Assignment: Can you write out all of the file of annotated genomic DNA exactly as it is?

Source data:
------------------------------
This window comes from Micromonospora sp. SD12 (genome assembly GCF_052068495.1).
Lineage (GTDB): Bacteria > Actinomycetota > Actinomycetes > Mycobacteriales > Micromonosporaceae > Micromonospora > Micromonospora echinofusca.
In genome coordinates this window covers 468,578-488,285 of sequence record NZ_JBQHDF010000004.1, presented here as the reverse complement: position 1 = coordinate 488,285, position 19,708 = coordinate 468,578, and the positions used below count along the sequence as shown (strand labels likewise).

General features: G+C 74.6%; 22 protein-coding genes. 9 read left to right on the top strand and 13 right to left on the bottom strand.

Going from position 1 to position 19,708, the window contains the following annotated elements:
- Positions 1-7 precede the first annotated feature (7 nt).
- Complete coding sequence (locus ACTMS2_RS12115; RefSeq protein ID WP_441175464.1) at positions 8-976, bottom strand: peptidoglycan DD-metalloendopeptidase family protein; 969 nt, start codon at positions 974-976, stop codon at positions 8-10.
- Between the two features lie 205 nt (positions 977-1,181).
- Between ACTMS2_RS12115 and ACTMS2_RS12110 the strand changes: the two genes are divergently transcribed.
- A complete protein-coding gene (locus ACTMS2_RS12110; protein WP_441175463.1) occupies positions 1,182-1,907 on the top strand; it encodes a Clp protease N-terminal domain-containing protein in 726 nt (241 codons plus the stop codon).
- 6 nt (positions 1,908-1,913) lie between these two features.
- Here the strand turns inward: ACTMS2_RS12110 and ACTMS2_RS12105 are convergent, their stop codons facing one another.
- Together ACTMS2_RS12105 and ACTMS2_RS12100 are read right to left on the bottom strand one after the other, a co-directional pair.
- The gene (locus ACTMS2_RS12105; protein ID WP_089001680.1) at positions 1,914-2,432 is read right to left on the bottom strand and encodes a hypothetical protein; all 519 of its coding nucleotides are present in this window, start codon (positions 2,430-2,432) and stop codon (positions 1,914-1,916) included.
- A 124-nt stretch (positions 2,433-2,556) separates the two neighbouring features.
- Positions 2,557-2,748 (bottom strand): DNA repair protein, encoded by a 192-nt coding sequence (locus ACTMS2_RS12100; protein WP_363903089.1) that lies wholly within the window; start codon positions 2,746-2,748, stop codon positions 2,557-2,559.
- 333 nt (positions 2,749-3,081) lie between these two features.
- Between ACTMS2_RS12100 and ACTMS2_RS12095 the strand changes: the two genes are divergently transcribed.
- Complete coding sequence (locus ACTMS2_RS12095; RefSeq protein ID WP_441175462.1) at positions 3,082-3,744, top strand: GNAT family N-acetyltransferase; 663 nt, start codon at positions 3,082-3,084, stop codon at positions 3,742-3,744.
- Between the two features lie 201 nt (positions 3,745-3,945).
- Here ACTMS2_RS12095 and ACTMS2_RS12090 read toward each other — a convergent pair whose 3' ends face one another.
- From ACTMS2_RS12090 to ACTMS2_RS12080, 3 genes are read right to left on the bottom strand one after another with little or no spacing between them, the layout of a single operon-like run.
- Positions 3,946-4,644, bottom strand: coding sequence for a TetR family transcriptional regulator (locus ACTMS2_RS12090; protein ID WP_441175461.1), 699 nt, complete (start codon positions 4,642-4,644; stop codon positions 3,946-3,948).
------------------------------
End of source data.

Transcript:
This window comes from Micromonospora sp. SD12 (genome assembly GCF_052068495.1).
Lineage (GTDB): Bacteria > Actinomycetota > Actinomycetes > Mycobacteriales > Micromonosporaceae > Micromonospora > Micromonospora echinofusca.
In genome coordinates this window covers 468,578-488,285 of sequence record NZ_JBQHDF010000004.1, presented here as the reverse complement: position 1 = coordinate 488,285, position 19,708 = coordinate 468,578, and the positions used below count along the sequence as shown (strand labels likewise).

General features: G+C 74.6%; 22 protein-coding genes. 9 read left to right on the top strand and 13 right to left on the bottom strand.

Going from position 1 to position 19,708, the window contains the following annotated elements:
- Positions 1-7 precede the first annotated feature (7 nt).
- Complete coding sequence (locus ACTMS2_RS12115; RefSeq protein ID WP_441175464.1) at positions 8-976, bottom strand: peptidoglycan DD-metalloendopeptidase family protein; 969 nt, start codon at positions 974-976, stop codon at positions 8-10.
- Between the two features lie 205 nt (positions 977-1,181).
- Between ACTMS2_RS12115 and ACTMS2_RS12110 the strand changes: the two genes are divergently transcribed.
- A complete protein-coding gene (locus ACTMS2_RS12110; protein WP_441175463.1) occupies positions 1,182-1,907 on the top strand; it encodes a Clp protease N-terminal domain-containing protein in 726 nt (241 codons plus the stop codon).
- 6 nt (positions 1,908-1,913) lie between these two features.
- Here the strand turns inward: ACTMS2_RS12110 and ACTMS2_RS12105 are convergent, their stop codons facing one another.
- Together ACTMS2_RS12105 and ACTMS2_RS12100 are read right to left on the bottom strand one after the other, a co-directional pair.
- The gene (locus ACTMS2_RS12105; protein ID WP_089001680.1) at positions 1,914-2,432 is read right to left on the bottom strand and encodes a hypothetical protein; all 519 of its coding nucleotides are present in this window, start codon (positions 2,430-2,432) and stop codon (positions 1,914-1,916) included.
- A 124-nt stretch (positions 2,433-2,556) separates the two neighbouring features.
- Positions 2,557-2,748 (bottom strand): DNA repair protein, encoded by a 192-nt coding sequence (locus ACTMS2_RS12100; protein WP_363903089.1) that lies wholly within the window; start codon positions 2,746-2,748, stop codon positions 2,557-2,559.
- 333 nt (positions 2,749-3,081) lie between these two features.
- Between ACTMS2_RS12100 and ACTMS2_RS12095 the strand changes: the two genes are divergently transcribed.
- Complete coding sequence (locus ACTMS2_RS12095; RefSeq protein ID WP_441175462.1) at positions 3,082-3,744, top strand: GNAT family N-acetyltransferase; 663 nt, start codon at positions 3,082-3,084, stop codon at positions 3,742-3,744.
- Between the two features lie 201 nt (positions 3,745-3,945).
- Here ACTMS2_RS12095 and ACTMS2_RS12090 read toward each other — a convergent pair whose 3' ends face one another.
- From ACTMS2_RS12090 to ACTMS2_RS12080, 3 genes are read right to left on the bottom strand one after another with little or no spacing between them, the layout of a single operon-like run.
- Positions 3,946-4,644, bottom strand: coding sequence for a TetR family transcriptional regulator (locus ACTMS2_RS12090; protein ID WP_441175461.1), 699 nt, complete (start codon positions 4,642-4,644; stop codon positions 3,946-3,948).